What should I do if I notice a maintenance need in my residence hall?
Please report any maintenance needs immediately to your RD. Your RD will take care of contacting the Maintenance department if needed.
Are my things safe in my room?
You are responsible to secure your money and valuables in your room. We recommend a lock box or a locking file cabinet. You can request a key for your room from your RD with a $5 deposit. We encourage students to purchase renter’s insurance to cover lost or damaged personal belongings.
Where can I store my personal belongings?
Your residence hall room is for storing your personal things. Hallways, stairwells and lounges should be kept free of your personal belongings (such as shoes, skateboards, bikes, etc.). Please do not store things above the ceiling tiles.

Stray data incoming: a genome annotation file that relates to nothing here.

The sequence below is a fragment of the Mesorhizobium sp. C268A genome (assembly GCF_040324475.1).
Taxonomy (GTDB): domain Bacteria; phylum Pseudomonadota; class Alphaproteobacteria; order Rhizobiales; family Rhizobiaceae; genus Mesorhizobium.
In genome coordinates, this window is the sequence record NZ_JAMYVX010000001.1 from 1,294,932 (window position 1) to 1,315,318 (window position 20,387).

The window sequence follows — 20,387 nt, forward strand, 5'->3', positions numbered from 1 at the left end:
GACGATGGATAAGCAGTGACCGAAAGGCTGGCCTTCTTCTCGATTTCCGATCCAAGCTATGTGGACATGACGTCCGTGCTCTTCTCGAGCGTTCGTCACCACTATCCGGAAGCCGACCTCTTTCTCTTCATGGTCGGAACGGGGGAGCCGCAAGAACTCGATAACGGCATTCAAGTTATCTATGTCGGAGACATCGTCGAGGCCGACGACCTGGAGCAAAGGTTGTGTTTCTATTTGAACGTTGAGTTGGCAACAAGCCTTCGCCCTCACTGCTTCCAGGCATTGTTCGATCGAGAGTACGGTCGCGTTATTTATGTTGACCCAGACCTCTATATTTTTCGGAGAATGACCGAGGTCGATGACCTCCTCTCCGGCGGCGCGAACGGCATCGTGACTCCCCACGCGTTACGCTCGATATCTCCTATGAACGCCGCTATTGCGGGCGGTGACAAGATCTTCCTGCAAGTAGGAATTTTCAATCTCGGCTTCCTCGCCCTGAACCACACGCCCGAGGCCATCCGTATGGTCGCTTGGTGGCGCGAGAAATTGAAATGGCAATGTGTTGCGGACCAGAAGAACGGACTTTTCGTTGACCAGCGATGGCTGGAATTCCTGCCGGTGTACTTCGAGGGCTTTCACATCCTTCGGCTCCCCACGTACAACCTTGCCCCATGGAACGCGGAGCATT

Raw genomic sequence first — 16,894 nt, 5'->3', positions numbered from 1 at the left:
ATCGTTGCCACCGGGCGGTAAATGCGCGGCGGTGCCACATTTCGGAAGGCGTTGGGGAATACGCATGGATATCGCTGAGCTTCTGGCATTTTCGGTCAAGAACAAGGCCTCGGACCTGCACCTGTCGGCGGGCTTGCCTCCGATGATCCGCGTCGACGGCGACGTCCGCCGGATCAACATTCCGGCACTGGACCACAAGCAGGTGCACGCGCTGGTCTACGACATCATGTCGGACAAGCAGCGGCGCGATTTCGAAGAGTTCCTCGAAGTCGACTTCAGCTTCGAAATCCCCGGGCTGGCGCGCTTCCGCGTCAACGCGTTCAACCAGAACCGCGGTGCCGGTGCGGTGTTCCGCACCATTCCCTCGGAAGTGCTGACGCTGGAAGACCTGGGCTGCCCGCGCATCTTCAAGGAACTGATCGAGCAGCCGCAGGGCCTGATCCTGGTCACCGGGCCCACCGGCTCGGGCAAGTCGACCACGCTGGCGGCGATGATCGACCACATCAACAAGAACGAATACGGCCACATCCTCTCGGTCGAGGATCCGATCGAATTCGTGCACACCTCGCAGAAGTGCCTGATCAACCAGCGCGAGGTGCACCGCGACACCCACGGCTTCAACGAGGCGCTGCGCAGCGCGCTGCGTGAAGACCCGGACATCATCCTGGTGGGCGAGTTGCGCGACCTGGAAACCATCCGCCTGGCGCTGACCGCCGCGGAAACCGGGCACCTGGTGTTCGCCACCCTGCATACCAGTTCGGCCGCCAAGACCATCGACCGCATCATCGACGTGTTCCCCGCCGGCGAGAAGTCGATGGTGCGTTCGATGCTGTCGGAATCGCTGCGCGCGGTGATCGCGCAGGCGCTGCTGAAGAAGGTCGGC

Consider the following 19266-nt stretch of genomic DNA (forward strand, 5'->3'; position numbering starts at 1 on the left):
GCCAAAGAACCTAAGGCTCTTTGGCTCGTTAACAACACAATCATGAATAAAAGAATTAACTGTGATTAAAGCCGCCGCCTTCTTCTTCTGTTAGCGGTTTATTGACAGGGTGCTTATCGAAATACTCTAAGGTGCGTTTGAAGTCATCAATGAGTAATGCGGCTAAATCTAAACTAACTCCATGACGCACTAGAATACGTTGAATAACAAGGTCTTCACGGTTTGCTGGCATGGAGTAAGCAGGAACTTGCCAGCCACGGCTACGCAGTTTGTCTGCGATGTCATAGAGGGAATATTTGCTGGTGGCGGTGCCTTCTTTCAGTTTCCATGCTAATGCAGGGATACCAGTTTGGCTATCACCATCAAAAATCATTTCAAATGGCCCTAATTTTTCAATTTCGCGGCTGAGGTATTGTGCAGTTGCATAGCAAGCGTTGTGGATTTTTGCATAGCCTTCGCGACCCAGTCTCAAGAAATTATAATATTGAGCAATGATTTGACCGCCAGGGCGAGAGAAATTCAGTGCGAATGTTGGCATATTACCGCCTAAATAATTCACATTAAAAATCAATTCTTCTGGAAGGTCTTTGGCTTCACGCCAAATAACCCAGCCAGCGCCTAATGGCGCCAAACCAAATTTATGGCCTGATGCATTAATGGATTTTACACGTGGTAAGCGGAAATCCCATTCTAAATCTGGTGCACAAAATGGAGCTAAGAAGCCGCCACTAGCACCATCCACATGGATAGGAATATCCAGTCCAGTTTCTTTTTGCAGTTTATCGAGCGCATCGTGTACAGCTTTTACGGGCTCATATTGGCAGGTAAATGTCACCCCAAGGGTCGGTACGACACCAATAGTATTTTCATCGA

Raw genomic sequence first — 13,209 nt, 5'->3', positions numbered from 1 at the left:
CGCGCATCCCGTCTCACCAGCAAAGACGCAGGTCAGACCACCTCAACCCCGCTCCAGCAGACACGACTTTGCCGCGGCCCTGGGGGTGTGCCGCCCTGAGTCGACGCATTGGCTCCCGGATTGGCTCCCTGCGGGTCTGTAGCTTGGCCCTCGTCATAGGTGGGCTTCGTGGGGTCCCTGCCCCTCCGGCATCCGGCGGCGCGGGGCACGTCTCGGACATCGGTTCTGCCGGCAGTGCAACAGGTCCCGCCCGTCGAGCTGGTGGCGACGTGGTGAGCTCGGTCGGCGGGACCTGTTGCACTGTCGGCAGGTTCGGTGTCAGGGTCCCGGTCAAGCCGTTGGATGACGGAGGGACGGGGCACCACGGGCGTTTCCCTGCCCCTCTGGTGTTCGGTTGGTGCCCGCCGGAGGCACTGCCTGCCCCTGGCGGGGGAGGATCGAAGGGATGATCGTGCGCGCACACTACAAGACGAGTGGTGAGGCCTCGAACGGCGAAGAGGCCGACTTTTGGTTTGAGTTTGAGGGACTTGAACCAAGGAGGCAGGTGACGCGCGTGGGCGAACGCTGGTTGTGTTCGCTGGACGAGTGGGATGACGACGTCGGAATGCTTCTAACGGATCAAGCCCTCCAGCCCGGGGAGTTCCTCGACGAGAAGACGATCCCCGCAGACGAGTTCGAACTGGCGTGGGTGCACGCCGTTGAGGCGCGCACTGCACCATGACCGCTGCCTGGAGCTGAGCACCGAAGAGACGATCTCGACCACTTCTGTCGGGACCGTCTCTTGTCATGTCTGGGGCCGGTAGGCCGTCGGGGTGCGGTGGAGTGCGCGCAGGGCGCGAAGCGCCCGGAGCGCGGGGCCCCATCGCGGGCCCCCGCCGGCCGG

How should I dress outside of my room?
You should be dressed modestly at all times whenever you are outside of your room.
Where can I do my laundry?
The bottom floor of each residence hall has washers and dryers available for your use. There is no cost for you to use the laundry facility. All laundry being washed or dried should be accompanied by a laundry basket. Please store your laundry detergent and baskets in your room. Unclaimed clothing left in the laundry room will be removed by residence hall staff and donated to charity.
Should I bring an iron?
You may bring a personal iron if you’d like. An ironing board is available in each dorm laundry room. All ironing should be done in the laundry room.
Can I bring a bike?
Yes, you may bring a bike. Bikes can be stored on the bike rack outside your residence hall or in your room (with permission from your RD). Please do not leave bikes in common areas.
How are the common areas kept clean in my residence hall?
You will share the responsibility for the daily cleaning and sanitizing of stairwells, laundry room, lounges and bathrooms with other students in your residence hall.
Where do people hang out in the residence halls?
Each dorm has a coed lounge on the middle floor during open lounge times, which are:
- Monday–Thursday: 3–10:15 p.m.
- Friday: 3–11:45 p.m.
- Saturday–Sunday: 1–11:45 p.m.